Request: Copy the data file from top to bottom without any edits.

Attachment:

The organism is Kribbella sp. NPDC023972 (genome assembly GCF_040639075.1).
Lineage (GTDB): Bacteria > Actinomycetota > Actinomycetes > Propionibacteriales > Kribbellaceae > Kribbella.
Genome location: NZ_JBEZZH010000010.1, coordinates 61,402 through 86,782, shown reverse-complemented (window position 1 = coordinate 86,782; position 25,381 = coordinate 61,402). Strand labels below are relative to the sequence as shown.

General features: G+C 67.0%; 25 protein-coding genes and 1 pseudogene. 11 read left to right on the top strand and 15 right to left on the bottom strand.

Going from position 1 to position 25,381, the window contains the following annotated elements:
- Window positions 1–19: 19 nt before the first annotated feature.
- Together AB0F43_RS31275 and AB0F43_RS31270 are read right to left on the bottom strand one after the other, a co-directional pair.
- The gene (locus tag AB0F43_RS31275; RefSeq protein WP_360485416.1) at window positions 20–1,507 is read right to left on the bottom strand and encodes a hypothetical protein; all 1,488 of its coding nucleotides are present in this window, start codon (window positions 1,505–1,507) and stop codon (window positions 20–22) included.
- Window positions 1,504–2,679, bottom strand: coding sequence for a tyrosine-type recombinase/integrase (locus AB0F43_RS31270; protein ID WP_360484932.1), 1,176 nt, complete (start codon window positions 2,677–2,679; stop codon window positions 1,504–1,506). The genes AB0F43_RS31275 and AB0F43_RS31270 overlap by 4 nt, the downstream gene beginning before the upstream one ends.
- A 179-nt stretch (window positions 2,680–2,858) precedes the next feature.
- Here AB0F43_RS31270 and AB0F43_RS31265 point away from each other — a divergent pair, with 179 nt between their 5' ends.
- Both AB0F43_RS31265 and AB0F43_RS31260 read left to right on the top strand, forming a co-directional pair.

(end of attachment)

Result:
The organism is Kribbella sp. NPDC023972 (genome assembly GCF_040639075.1).
Lineage (GTDB): Bacteria > Actinomycetota > Actinomycetes > Propionibacteriales > Kribbellaceae > Kribbella.
Genome location: NZ_JBEZZH010000010.1, coordinates 61,402 through 86,782, shown reverse-complemented (window position 1 = coordinate 86,782; position 25,381 = coordinate 61,402). Strand labels below are relative to the sequence as shown.

General features: G+C 67.0%; 25 protein-coding genes and 1 pseudogene. 11 read left to right on the top strand and 15 right to left on the bottom strand.

Going from position 1 to position 25,381, the window contains the following annotated elements:
- Window positions 1–19: 19 nt before the first annotated feature.
- Together AB0F43_RS31275 and AB0F43_RS31270 are read right to left on the bottom strand one after the other, a co-directional pair.
- The gene (locus tag AB0F43_RS31275; RefSeq protein WP_360485416.1) at window positions 20–1,507 is read right to left on the bottom strand and encodes a hypothetical protein; all 1,488 of its coding nucleotides are present in this window, start codon (window positions 1,505–1,507) and stop codon (window positions 20–22) included.
- Window positions 1,504–2,679, bottom strand: coding sequence for a tyrosine-type recombinase/integrase (locus AB0F43_RS31270; protein ID WP_360484932.1), 1,176 nt, complete (start codon window positions 2,677–2,679; stop codon window positions 1,504–1,506). The genes AB0F43_RS31275 and AB0F43_RS31270 overlap by 4 nt, the downstream gene beginning before the upstream one ends.
- A 179-nt stretch (window positions 2,680–2,858) precedes the next feature.
- Here AB0F43_RS31270 and AB0F43_RS31265 point away from each other — a divergent pair, with 179 nt between their 5' ends.
- Both AB0F43_RS31265 and AB0F43_RS31260 read left to right on the top strand, forming a co-directional pair.